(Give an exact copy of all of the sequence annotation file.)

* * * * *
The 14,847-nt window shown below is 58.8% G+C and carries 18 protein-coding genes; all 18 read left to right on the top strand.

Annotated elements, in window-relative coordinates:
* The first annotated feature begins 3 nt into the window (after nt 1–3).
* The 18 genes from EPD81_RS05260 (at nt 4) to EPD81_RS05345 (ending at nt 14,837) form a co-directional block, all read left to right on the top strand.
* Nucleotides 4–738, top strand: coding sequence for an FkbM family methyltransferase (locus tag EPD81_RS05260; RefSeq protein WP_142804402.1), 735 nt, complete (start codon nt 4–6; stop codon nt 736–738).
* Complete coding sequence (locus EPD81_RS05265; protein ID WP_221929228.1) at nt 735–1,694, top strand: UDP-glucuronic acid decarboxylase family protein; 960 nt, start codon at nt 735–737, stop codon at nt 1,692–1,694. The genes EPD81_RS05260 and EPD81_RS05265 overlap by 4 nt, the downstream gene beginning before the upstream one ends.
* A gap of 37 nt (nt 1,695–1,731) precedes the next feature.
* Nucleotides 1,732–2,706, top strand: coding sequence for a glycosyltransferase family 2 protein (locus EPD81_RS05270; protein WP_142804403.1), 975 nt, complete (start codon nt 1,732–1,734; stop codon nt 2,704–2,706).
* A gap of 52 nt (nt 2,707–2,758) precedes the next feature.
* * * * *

The 14,847-nt window shown below is 58.8% G+C and carries 18 protein-coding genes; all 18 read left to right on the top strand.

Annotated elements, in window-relative coordinates:
* The first annotated feature begins 3 nt into the window (after nt 1–3).
* The 18 genes from EPD81_RS05260 (at nt 4) to EPD81_RS05345 (ending at nt 14,837) form a co-directional block, all read left to right on the top strand.
* Nucleotides 4–738, top strand: coding sequence for an FkbM family methyltransferase (locus tag EPD81_RS05260; RefSeq protein WP_142804402.1), 735 nt, complete (start codon nt 4–6; stop codon nt 736–738).
* Complete coding sequence (locus EPD81_RS05265; protein ID WP_221929228.1) at nt 735–1,694, top strand: UDP-glucuronic acid decarboxylase family protein; 960 nt, start codon at nt 735–737, stop codon at nt 1,692–1,694. The genes EPD81_RS05260 and EPD81_RS05265 overlap by 4 nt, the downstream gene beginning before the upstream one ends.
* A gap of 37 nt (nt 1,695–1,731) precedes the next feature.
* Nucleotides 1,732–2,706, top strand: coding sequence for a glycosyltransferase family 2 protein (locus EPD81_RS05270; protein WP_142804403.1), 975 nt, complete (start codon nt 1,732–1,734; stop codon nt 2,704–2,706).
* A gap of 52 nt (nt 2,707–2,758) precedes the next feature.